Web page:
After the consumer retail e-commerce, now the B2B (business-to-business) e-commerce sector in the Middle East is tipped to see an exponential growth in the coming years, with the market projected to reach $3 billion by 2025 from an estimated $1.2 billion currently, the latest research said.

The actual growth potential for the sector, however, is seen to be huge, with the total available market (TAM) for B2B, including the enterprise, industrials, raw materials and hospitality segments, is estimated to be about $1 trillion in the larger MENAP region.

“Penetration in eB2B retail in MENAP is currently less than one percent, whereas regions like China have surpassed 10 percent penetration already,” said the research by RedSeer Strategic Consultants, a leading global consultancy specialising in digital sectors.

“The market, however, is showing significant growth potential, driving sustained future growth, with the market size expected to reach $3 billion by 2025,” RedSeer said.

The FMCG and groceries segments are the current focus segments for market players, accounting for more than 90 percent of GMV (gross merchandise value) currently, the market study said.

“Huge opportunities exist in other sectors like fashion and electronics,” RedSeer said.

The huge growth potential of the sector has caught the attention of investors, with the B2B market in the Middle East already getting close to $500 million in funding in the last two years.

Bigger players like Sary and MaxAB have already crossed $100 million funding, helping them to grow their capabilities and geographical presence in the region, RedSeer said.

“While the second half of 2022 saw a slowdown in growth owing to macro headwinds, the sector will see a major rebound in 2023,” Akshay Jayaprakasan, Associate Partner at RedSeer, told Arabian Business.

“The groceries segment, which is the focus for eB2B consists of essential products whose consumption will not be impacted materially in the current macro climate. However, players should focus on perfecting their models in primary geographies keeping a close tab on key operational metrics that reflect business health,” Jayaprakasan said.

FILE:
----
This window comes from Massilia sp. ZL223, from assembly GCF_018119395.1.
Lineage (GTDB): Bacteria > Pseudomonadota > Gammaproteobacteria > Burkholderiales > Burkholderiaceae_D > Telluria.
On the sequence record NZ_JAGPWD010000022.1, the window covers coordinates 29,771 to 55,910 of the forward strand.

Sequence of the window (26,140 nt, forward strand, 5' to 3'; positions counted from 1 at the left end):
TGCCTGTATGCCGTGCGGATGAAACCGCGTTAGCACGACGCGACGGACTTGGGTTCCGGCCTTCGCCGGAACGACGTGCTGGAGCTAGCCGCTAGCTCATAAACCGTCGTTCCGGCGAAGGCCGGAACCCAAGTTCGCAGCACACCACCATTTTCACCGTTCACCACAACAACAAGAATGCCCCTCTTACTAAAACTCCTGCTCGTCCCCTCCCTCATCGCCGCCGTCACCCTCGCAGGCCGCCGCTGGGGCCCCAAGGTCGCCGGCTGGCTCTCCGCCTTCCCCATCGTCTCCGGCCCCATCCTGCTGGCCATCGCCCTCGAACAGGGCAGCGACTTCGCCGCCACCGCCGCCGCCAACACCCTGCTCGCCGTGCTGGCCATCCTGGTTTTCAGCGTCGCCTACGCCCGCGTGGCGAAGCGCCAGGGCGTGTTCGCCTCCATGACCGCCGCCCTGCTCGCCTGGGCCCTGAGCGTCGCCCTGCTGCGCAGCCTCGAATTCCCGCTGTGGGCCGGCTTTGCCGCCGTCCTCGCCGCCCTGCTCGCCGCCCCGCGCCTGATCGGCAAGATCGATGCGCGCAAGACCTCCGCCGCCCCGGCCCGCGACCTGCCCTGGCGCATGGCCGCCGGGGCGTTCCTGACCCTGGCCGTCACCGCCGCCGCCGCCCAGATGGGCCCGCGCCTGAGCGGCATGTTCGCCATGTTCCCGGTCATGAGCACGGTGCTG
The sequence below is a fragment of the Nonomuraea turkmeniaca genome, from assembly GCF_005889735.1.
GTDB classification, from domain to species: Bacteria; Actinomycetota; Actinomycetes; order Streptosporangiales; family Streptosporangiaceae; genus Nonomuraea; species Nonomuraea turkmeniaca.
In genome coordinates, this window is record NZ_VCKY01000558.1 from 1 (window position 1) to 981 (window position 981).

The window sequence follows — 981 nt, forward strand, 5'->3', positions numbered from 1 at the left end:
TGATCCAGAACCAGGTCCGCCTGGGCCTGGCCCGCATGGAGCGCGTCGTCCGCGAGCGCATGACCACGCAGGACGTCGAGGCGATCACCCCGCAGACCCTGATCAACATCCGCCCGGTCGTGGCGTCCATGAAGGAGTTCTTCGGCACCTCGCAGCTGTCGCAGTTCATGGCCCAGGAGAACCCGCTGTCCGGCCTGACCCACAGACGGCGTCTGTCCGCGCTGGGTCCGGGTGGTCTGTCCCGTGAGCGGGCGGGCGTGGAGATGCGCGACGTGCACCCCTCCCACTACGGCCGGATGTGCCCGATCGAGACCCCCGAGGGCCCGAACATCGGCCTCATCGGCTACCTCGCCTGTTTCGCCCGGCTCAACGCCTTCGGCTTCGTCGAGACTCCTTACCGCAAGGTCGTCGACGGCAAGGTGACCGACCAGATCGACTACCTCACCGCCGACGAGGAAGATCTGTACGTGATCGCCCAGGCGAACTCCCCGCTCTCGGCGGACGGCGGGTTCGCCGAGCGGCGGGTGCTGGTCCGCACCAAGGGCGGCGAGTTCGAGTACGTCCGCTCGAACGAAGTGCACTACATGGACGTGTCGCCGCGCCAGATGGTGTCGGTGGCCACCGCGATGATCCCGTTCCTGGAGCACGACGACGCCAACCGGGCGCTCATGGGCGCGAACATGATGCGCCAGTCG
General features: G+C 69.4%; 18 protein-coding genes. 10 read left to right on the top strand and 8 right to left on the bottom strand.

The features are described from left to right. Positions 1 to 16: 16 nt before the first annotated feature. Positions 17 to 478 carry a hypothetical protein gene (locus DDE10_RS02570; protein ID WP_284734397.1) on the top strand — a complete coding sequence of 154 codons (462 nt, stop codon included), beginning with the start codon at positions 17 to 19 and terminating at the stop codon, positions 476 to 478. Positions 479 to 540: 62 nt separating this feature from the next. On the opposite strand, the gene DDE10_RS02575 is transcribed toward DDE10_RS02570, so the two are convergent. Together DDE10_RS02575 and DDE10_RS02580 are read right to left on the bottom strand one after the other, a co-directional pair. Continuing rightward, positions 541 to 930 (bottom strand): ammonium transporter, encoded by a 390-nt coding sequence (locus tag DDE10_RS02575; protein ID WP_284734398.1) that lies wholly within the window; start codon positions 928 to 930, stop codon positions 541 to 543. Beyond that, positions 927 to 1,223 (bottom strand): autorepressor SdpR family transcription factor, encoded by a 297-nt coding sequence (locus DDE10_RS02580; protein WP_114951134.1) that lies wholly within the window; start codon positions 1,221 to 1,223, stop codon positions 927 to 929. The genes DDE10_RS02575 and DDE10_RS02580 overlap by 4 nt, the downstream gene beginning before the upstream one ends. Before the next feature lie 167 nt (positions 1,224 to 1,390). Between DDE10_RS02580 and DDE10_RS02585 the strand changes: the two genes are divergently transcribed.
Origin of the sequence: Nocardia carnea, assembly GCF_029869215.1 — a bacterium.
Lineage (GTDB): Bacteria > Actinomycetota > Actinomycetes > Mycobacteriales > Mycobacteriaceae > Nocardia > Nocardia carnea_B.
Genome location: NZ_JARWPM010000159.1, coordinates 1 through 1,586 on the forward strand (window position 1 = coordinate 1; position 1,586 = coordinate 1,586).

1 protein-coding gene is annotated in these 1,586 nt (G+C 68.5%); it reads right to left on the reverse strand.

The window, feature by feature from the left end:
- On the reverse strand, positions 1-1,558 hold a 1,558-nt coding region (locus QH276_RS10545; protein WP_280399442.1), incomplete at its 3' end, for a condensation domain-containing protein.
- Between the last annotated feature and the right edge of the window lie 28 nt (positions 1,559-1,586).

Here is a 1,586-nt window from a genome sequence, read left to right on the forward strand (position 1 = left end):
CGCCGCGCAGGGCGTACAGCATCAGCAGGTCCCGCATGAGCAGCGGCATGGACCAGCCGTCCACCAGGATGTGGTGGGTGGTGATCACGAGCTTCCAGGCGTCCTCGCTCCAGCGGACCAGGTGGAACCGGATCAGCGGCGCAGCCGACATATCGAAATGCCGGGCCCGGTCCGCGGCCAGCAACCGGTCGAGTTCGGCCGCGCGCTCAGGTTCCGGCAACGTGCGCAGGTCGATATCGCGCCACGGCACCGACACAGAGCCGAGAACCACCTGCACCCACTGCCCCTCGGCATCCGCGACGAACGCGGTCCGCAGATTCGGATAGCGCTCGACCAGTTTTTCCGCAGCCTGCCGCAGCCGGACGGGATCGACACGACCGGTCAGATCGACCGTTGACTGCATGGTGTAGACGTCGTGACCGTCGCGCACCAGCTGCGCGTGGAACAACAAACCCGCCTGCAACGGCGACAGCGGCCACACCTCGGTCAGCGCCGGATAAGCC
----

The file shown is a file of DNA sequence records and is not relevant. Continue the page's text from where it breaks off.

The study said the eB2B sector in the Middle East is set to witness consolidation as players look to balance focus on scale, profitability and enhance capabilities.

“Consolidation is imminent as witnessed recently where players merged to enhance capabilities as seen in the acquisition of DXBU, which helped them scale business. Global expansion is another area where consolidation helps, as seen with Sary’s acquisition of Mowarrid to enter the Egypt market,” RedSeer said.

Similar trends are projected in future where through consolidation bigger players will try to enhance their capabilities or enter new markets, the study said.

Marius Ciavola, CEO of Tradeling, a leading eB2B player in the region, said offering financial and marketing support to small and medium companies could help build a sustainable business model and drive profitability for eB2B players.

“We focus on the customer – and in B2B our customers vary from large corporations, SMEs, and micro-businesses – where we provide them with supplies which they are not able to get directly, and also at better pricing as we are able to procure directly from the manufacturers or we have many marketplace sellers who compete on price,” Ciavola told Arabian Business.

Ciavola was more optimistic about the potential growth of the market in the region, saying that B2B e-commerce is expected to grow to $50 billion by 2030.

“Currently, B2B trade is still less than one percent of a trillion-dollar sized market which indicates that the opportunity is huge; our aim is to increase that percentage to 4 or 5 percent in the coming three years,” he said.

Suresh Vaidhyanathan, Group CEO of the Ghassan Aboud Group, another leading player, said the challenge in eB2B is to scale up and retain margin, while competing with traditional business models.

“Modifying stakeholder behaviour in favour of platform buying is a significant way to achieve viability and sustainability,” Vaidhyanathan told Arabian Business.

“The key is gaining the customers’ acceptance of the platform as a reliable value proposition,” he said.

Ghassan Aboud Group has two operational eB2B platforms – BuyGro and BuyParts24 in the food & FMCG and the auto parts space respectively.

Vaidhyanathan said the region has a well-entrenched supply chain model that governs the import and distribution of products sourced from all over the world.

“Any digital-driven disruption, therefore, requires a granular understanding of the prevailing business models and innovative strategies to optimize them,” he said.

Vaidhyanathan said the essentials segment in the eB2B space is already being disrupted and will likely swing to larger volumes in the coming years.

“We support the view that digital platforms will increase their market share of B2B purchases in the region, eventually signaling the end of the traditional distribution models,” he said.

The RedSeer study, however, cautioned that it is important that players learn from evolved markets and make the right choices to ensure sustained future growth.

“As this transition takes place, the MENA region must be strategic to ensure the region’s B2B sector continues flourishing with cross-border buying and selling,” RedSeer said.